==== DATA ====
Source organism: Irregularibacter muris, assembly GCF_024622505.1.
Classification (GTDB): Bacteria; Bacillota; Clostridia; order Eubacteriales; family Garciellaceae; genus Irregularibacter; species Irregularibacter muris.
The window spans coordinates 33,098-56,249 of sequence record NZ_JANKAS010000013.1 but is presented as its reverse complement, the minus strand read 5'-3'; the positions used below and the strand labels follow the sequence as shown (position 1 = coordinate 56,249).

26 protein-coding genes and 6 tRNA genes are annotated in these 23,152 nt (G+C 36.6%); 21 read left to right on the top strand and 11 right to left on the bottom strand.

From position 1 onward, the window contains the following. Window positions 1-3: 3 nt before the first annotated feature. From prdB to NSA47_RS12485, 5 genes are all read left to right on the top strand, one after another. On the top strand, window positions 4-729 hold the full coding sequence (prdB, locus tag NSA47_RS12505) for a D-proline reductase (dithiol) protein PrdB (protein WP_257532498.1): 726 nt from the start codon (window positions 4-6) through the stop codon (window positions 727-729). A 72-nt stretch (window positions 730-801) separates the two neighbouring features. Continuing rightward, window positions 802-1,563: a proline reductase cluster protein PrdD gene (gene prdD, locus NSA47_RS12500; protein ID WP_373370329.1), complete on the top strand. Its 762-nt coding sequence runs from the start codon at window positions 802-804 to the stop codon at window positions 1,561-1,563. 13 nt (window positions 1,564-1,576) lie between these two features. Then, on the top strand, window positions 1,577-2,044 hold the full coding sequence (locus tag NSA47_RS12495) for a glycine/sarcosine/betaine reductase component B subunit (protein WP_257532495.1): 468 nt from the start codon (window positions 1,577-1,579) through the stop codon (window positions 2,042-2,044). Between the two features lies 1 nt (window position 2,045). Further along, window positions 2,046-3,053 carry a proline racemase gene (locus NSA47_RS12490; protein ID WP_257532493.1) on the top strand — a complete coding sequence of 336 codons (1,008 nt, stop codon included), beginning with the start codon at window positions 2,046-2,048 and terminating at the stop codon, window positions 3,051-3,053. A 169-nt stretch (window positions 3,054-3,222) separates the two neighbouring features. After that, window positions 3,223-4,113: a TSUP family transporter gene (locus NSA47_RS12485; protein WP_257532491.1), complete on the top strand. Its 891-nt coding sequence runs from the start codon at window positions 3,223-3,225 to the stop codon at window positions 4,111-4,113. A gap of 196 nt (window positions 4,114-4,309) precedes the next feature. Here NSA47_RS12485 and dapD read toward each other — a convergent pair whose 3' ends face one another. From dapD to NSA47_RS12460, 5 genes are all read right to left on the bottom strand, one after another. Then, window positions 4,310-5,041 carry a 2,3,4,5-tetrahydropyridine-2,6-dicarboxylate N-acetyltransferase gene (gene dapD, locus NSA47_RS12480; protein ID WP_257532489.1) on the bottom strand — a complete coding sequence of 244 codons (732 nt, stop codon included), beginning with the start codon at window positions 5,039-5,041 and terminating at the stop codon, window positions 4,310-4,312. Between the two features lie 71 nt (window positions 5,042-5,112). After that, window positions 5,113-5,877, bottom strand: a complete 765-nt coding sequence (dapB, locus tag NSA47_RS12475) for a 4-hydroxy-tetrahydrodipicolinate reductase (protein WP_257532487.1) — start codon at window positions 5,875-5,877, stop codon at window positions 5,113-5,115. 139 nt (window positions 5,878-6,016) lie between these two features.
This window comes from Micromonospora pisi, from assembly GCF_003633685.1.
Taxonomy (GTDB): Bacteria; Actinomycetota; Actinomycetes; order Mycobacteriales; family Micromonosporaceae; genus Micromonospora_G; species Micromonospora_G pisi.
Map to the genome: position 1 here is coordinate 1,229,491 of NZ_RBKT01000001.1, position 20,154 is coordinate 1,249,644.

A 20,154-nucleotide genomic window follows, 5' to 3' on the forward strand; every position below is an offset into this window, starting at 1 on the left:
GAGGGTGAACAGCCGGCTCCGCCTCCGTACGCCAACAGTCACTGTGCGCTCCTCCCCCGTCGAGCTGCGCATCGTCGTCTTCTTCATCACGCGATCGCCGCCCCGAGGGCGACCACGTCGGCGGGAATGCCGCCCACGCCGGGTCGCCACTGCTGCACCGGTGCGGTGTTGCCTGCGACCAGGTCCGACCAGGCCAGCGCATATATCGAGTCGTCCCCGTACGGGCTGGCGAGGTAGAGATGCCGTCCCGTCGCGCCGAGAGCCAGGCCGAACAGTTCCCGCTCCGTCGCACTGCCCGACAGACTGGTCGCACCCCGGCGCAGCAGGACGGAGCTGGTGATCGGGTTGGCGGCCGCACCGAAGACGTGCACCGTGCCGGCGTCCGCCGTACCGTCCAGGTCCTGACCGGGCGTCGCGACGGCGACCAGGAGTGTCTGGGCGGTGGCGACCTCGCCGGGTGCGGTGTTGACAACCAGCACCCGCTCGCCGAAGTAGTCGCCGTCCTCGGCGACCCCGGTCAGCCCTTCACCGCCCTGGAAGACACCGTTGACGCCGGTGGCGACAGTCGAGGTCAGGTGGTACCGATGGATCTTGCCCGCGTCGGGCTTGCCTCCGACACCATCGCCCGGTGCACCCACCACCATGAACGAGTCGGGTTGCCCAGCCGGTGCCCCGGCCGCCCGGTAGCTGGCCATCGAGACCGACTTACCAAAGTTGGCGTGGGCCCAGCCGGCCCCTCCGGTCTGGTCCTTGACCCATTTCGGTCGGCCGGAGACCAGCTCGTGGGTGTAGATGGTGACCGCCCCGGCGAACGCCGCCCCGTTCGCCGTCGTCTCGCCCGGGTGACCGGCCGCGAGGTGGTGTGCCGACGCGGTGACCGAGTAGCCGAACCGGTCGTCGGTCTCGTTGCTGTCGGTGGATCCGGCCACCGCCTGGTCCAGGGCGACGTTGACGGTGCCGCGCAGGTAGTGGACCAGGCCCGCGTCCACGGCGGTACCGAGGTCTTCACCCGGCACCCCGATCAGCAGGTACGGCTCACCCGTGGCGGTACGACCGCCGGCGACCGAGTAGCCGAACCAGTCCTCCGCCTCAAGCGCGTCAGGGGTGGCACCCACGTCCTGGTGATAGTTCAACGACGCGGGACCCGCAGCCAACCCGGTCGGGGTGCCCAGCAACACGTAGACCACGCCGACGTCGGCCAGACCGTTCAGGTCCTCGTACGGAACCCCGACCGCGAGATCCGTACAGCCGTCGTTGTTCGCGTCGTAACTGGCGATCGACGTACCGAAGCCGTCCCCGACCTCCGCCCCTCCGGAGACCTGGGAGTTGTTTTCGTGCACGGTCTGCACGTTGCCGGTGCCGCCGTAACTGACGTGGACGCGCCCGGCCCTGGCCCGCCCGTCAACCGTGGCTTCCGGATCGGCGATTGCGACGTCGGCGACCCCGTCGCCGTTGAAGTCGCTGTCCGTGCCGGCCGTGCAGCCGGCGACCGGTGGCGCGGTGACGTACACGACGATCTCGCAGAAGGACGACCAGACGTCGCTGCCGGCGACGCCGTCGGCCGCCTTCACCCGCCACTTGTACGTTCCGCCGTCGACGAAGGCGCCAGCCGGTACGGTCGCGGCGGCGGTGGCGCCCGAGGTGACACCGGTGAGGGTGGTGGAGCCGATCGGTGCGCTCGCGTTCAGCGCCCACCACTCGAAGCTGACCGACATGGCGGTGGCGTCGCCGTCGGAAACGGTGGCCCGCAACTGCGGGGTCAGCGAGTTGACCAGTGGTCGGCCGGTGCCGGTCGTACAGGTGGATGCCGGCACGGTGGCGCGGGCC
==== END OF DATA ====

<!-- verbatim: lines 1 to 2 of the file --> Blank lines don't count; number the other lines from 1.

Source organism: Irregularibacter muris, assembly GCF_024622505.1.
Classification (GTDB): Bacteria; Bacillota; Clostridia; order Eubacteriales; family Garciellaceae; genus Irregularibacter; species Irregularibacter muris.